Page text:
Stephenie Lai, a VISTA with HandsOn Tech Atlanta, looks on as skills-based volunteer Jon Whitaker demonstrates the new mobile version of the Cherokee Family Violence Center’s website to Meg Rogers, Executive Director. Click to see more photos.

In the first two years of the program, VISTA members and skills-based volunteers have trained more than 7,700 nonprofit organizations in communities across the country. For example, VISTAs from a HandsOn Tech program in Pittsburgh worked with Naomi’s Place (an organization that provides transitional housing and supportive services to homeless women) to enhance their website, set up Google Apps, and develop a new Facebook page. The program also helps VISTA members and volunteers learn new skills. Alex Green, who served as a VISTA in Seattle, Wash., told us: "Apart from building awareness and ability in the community in terms of IT needs, I have also had the opportunity to grow myself as a person in all aspects of my life."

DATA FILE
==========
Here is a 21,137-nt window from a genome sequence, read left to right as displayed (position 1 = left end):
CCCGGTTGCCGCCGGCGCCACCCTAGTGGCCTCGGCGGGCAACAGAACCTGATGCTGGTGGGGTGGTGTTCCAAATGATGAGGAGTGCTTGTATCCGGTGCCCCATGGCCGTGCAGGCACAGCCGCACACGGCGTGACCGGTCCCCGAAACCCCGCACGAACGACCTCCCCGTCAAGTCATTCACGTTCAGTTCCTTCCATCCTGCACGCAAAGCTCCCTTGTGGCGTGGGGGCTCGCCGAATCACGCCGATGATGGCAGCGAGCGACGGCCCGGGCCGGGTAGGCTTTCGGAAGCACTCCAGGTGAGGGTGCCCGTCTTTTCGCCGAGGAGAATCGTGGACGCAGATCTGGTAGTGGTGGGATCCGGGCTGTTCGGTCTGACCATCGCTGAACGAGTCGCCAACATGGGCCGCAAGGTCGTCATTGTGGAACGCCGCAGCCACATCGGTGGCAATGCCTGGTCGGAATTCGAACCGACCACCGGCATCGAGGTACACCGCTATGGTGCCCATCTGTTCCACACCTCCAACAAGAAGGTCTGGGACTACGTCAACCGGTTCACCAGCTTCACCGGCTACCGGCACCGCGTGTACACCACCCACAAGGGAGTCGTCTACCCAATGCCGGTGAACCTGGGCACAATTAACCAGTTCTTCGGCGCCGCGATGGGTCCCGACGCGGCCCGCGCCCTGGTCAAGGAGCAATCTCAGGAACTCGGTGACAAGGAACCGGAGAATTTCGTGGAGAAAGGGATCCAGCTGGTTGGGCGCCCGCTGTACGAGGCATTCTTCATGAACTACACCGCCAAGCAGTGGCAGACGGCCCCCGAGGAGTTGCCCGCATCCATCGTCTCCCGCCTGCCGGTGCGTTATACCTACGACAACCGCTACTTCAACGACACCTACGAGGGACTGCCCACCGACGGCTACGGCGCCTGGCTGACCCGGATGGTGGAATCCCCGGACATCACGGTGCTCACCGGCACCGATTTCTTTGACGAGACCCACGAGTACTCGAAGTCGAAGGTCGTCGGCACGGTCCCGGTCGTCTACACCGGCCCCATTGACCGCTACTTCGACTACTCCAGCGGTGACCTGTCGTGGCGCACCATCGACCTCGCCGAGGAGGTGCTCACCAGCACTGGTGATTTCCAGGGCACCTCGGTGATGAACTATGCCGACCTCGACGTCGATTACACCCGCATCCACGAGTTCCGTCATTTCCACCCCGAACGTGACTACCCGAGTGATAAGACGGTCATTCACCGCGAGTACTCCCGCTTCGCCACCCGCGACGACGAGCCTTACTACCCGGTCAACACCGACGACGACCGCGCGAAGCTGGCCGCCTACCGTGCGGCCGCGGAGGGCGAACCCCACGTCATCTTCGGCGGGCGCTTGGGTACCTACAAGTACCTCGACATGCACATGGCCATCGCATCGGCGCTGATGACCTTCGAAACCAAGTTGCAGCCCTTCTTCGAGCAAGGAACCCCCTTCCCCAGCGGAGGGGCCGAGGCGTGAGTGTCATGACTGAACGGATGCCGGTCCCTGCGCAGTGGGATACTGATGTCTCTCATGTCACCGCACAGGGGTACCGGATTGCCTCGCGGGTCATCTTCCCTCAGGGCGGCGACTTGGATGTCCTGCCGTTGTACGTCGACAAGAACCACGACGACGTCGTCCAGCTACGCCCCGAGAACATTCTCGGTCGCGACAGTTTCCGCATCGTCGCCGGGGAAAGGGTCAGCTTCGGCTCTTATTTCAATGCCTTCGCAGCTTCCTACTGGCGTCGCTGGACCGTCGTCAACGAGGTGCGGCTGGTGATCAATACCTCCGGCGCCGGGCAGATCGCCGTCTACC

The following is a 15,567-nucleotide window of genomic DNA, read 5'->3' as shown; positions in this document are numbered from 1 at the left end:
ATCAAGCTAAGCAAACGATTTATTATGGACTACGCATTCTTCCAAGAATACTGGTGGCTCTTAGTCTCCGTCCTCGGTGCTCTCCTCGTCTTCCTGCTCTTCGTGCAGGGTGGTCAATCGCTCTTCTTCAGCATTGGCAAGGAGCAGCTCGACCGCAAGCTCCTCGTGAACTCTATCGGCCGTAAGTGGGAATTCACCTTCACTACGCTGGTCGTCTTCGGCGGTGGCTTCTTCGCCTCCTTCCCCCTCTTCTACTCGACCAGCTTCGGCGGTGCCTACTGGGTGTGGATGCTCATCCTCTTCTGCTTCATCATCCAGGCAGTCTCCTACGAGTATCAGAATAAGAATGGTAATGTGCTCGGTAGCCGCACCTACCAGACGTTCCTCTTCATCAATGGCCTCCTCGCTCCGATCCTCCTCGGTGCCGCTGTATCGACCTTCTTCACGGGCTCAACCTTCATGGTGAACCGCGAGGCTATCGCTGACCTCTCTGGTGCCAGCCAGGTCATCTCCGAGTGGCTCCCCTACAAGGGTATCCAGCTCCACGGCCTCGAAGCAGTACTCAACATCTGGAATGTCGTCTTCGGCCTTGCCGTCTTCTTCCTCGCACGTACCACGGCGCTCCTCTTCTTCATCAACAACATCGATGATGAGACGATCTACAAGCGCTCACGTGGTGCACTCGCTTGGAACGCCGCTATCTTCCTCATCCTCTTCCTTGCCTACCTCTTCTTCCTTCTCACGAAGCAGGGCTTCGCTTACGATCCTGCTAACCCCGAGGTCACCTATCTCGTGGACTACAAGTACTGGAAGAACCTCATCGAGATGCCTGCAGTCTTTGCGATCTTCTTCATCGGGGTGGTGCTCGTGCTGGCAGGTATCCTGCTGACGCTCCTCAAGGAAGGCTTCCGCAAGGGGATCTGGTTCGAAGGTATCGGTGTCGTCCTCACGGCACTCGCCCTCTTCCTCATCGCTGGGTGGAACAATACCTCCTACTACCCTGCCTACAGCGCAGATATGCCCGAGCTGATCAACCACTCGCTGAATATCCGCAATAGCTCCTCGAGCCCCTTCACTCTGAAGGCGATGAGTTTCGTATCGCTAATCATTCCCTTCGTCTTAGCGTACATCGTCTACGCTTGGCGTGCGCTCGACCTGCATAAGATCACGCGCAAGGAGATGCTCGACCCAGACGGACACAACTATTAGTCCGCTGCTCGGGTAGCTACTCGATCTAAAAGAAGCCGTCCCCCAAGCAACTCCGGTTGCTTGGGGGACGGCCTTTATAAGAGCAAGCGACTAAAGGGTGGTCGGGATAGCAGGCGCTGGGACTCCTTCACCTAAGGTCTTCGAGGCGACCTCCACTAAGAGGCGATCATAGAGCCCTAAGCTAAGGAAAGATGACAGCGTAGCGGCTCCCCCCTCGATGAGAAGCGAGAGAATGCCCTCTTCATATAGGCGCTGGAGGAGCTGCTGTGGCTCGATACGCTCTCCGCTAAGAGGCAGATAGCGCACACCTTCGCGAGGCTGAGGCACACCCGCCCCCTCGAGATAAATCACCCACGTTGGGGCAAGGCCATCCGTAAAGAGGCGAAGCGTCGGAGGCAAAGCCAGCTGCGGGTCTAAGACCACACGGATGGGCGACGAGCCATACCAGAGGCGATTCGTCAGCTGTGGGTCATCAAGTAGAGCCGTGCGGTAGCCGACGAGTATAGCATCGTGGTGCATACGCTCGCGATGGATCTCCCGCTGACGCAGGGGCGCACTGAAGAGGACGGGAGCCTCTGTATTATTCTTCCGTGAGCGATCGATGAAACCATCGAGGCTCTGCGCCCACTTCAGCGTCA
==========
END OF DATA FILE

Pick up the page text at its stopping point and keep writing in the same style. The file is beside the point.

HandsOn Tech Silicon Valley recruited skill-based volunteer Elyse Tager from Constant Contact to lead a training on how nonprofits can use social media to communicate their mission. Click to see more photos.

HandsOn Tech begins its third year this fall with programs in Atlanta, Boston, Chicago, Pittsburgh, San Jose, Seattle, Atlanta, Denver, Los Angeles, New York City and San Jose. Prior to beginning their service, VISTA members come together for a week of training at our campus in Mountain View, Calif., where they learn about cloud-based tools from a variety of technology companies including the Google for Nonprofits suite that provides nonprofits with access to premium versions of Google Apps, Google Earth and YouTube channels as well as free online advertising.